Still from “The Illegal”.

The shot at chasing one’s dream is universal, and for many of us embedded in our family history – maybe even the reason why some of us are in the United States today. In The Illegal, by Danish Renzu, the protagonist Hassan’s shot arrives when he is given the opportunity to study at one of the best film schools in the United States. He comes from a middle-class family in New Dehli, India, where he lives with his mother, sister, and father.

“There’s something about the streets of Dehli. Dreams – they got lost here. Visions – they don’t.”

Hassan (Life of Pi star Suraj Sharma) heartfully says goodbye to his family, ready to journey to the city where he can share his vision on camera and connect with the world. When he arrives in Los Angeles, he encounters financial and living hardships, unexpected to him and his family. He then serendipitously meets Babaji, a caring older man who works at an upscale Indian restaurant. Babaji introduces him to the owner of the restaurant, the haughty and hostile Mr. Khan. Though he has never had a restaurant job before, Hassan is able to get an under the table job and a bed in the worker’s apartment from his new boss.

The routine of attending film school during the day and working at night becomes harder and harder for Hassan to balance, but he has no other choice. There are bills and tuition to pay, and dreams that he has to fulfill – why else would one leave their family, comfort, and familiarity for a country of infinite unknowns? Renzu explores the meaning of this sacrifice through rich storylines and characters, like beloved Babaji and Hassan. These two characters intertwine their stories as Hassain looks to Babaji for mentorship, while Babaji looks to Hassain for hope. Babaji, an immigrant of 25 years, and Hassan, an immigrant of not even one year, learn to struggle together through parallel conflicts. With two very different personalities, Renzu shows tenderfly how one is needed to understand the other.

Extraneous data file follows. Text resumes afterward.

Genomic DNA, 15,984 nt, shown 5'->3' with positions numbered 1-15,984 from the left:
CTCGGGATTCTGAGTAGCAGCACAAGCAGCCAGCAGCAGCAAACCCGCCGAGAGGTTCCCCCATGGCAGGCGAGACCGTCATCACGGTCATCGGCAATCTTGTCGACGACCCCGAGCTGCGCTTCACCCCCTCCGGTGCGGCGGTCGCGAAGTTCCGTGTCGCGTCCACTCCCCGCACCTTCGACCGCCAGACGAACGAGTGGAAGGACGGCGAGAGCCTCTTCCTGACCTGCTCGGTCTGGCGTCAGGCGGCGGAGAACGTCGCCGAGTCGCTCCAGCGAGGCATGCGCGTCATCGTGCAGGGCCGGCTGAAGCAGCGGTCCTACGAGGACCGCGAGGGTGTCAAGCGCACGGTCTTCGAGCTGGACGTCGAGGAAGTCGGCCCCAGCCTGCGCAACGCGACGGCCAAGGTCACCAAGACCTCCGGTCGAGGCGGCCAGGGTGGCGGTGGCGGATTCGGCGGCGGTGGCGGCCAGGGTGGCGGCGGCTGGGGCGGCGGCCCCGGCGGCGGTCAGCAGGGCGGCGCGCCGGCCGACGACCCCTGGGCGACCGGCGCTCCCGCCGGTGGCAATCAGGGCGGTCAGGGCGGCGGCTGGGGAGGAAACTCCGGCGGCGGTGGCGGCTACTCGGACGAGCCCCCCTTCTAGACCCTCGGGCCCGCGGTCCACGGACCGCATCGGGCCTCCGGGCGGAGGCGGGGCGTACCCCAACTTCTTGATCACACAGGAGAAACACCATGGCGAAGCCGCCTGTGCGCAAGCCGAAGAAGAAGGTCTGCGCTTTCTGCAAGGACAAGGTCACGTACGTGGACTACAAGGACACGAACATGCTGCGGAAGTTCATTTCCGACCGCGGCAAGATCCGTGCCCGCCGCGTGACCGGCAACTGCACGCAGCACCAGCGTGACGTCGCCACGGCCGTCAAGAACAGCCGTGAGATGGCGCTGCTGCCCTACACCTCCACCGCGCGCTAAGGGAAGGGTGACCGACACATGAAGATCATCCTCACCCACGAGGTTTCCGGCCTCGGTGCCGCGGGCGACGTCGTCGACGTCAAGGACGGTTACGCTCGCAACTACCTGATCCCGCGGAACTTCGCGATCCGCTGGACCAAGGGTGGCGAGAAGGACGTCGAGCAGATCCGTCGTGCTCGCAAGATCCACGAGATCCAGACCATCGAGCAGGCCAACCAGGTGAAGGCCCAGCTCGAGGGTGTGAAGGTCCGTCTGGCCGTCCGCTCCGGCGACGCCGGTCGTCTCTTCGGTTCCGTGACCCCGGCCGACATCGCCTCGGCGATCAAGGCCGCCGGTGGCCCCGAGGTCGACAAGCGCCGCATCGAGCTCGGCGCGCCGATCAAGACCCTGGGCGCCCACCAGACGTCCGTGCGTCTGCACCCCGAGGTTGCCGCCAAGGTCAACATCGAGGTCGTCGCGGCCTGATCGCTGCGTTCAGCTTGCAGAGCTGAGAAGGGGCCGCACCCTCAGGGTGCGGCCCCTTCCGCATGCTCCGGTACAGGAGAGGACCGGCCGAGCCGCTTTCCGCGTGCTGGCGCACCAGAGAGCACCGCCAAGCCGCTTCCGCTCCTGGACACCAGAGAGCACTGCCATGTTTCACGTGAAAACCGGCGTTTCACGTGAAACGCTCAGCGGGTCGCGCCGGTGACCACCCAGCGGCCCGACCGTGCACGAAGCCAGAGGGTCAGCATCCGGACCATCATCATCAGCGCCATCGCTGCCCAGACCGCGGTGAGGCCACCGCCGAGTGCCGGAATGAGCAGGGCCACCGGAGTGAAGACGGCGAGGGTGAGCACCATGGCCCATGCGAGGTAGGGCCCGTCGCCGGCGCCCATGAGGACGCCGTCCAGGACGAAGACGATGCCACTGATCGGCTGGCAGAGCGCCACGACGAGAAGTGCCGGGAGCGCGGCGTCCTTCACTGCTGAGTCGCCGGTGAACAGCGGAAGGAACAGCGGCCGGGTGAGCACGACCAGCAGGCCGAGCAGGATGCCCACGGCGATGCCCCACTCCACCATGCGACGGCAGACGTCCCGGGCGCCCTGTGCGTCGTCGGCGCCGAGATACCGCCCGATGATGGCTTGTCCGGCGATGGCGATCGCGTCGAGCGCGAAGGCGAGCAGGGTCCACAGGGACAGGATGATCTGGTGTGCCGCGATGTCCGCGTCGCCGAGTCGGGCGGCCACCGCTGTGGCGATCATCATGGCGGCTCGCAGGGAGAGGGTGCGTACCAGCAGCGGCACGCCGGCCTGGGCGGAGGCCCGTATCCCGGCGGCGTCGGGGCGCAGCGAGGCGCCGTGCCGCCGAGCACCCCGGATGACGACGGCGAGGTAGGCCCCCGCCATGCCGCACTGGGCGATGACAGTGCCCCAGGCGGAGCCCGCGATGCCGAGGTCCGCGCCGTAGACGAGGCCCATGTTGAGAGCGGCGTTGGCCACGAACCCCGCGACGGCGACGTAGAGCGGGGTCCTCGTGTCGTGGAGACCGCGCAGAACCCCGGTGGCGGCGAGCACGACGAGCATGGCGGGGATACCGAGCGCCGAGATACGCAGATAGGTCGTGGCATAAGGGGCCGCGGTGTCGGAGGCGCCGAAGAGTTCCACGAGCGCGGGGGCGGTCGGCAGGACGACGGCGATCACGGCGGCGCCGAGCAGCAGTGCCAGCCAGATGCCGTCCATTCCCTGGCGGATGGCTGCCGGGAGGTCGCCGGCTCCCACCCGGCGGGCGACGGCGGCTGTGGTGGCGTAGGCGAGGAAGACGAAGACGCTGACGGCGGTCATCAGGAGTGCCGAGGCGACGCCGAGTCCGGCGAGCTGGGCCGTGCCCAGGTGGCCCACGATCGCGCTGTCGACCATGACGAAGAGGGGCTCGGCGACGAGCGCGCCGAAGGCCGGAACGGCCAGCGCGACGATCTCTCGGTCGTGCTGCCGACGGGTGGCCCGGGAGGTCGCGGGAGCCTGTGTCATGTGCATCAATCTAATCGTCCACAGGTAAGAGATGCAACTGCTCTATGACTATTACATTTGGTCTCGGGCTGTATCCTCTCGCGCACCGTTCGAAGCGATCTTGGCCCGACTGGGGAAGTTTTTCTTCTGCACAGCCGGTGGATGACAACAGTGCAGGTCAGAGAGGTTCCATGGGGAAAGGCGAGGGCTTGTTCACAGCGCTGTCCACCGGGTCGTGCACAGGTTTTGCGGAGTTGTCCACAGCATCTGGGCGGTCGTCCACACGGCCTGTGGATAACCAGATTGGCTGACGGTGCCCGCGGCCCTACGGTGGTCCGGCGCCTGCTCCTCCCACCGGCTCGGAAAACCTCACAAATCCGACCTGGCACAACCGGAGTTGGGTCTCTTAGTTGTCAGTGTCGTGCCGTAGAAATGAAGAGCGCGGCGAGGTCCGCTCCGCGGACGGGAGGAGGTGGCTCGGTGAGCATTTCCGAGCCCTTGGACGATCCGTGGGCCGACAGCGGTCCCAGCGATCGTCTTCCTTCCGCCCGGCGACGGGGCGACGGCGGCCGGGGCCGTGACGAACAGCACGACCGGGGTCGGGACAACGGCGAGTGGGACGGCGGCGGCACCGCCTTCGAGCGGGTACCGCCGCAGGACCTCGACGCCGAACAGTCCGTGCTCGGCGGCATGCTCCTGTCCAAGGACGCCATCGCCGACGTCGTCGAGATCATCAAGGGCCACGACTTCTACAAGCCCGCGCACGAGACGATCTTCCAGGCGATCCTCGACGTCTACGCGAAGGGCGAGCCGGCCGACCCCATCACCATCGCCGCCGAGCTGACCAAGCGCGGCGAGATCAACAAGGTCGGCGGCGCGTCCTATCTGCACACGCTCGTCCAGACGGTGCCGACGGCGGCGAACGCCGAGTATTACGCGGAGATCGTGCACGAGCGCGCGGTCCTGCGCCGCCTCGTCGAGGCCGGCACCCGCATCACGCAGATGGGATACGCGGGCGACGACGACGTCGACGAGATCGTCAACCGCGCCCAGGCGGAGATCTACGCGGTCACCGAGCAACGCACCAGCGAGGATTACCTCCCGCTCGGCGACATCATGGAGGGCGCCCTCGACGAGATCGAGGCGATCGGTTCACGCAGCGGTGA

Hassan’s knack of understanding the people around him extends to the viewer’s ability to empathize with the variety of different characters in his life. From his compassionate sister who wants the absolute best for Hassan, to a love interest coming from a drastically different background, The Illegal weaves in and out of these and other narratives to show that sometimes people are simply victims of circumstance. What we are and perhaps who we are, are in a way controlled by where we come from. Determination and strength unpromisingly challenge the unruly tides of fate.

The Illegal is a beautiful film, showing the range of emotions that exist within the human condition. This was Renzu’s message: the lives of the undocumented are as human as anyone else. He does this with the help of Hassan’s self-narration, which poetically cuts through hopeful and heavy scenes. The film is heart wrenching, and when the viewer is able to fully step into Hassan’s shoes (especially towards the end) they could only wonder: what would they do?

After watching this film I am left with this overarching question: is the American Dream still possible? I am sure it manifests differently in this current day. Although The Illegal offers no solid answers, it provides a flicker of hope in the end. If not the American Dream, maybe it is the stories that are embedded within every undocumented worker, every “illegal”, that fuel the motivation to be in this country. The Illegal is just one of these stories.

The Illegal will be showing at the Northwest Film Forum as part of SAAFF on Saturday, February 22, 2020, at 6:30 PM. You can buy tickets www.saaff.org.

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